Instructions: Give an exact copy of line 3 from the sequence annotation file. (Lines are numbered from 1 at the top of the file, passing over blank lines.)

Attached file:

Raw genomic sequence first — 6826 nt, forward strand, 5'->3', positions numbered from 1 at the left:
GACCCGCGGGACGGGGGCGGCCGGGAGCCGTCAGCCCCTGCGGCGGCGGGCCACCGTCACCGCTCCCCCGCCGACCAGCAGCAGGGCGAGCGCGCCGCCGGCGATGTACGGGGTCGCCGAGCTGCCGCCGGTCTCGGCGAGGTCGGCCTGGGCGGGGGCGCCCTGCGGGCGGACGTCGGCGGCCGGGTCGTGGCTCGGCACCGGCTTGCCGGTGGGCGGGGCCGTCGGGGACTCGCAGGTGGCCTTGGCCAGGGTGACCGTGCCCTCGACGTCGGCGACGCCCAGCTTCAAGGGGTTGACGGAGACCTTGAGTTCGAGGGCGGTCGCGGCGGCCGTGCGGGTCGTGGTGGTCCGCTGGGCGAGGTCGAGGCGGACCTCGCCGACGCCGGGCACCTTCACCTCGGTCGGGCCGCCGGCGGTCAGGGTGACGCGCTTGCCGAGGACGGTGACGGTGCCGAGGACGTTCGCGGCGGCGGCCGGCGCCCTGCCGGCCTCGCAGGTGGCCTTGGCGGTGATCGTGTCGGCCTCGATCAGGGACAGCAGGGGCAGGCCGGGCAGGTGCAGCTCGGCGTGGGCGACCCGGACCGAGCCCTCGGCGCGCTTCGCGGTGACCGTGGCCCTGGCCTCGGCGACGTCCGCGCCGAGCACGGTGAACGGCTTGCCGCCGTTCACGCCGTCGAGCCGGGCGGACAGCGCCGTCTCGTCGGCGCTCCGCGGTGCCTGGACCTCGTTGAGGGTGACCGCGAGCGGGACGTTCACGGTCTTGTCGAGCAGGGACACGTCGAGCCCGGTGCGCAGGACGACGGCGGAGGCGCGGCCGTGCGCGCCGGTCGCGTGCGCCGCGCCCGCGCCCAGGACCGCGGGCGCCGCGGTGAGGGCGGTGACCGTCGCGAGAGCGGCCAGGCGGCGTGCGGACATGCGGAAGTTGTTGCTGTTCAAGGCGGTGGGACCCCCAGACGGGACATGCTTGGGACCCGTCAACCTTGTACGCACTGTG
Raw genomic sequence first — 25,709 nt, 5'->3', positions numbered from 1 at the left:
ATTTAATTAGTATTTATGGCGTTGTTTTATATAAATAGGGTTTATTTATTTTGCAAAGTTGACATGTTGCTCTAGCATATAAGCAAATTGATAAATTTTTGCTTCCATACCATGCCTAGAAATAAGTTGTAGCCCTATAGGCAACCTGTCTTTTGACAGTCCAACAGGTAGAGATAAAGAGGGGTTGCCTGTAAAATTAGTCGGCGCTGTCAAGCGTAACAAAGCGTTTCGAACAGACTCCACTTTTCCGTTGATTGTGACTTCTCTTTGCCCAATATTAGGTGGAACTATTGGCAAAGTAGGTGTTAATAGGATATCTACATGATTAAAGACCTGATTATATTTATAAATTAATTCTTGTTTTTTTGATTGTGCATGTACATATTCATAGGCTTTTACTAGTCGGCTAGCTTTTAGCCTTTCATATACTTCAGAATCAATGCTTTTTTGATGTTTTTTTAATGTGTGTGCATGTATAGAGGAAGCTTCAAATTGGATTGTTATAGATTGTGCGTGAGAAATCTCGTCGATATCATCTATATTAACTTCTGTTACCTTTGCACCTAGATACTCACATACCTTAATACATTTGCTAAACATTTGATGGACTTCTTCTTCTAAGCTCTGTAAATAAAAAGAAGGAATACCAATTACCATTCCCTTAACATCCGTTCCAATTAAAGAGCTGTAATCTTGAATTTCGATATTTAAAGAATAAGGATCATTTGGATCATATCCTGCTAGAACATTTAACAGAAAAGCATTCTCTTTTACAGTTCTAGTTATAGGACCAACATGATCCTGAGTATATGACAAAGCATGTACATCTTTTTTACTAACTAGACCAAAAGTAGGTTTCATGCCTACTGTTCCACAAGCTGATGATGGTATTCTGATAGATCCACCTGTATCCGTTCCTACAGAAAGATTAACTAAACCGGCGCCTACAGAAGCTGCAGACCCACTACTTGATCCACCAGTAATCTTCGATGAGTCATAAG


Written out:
Raw genomic sequence first — 25,709 nt, 5'->3', positions numbered from 1 at the left: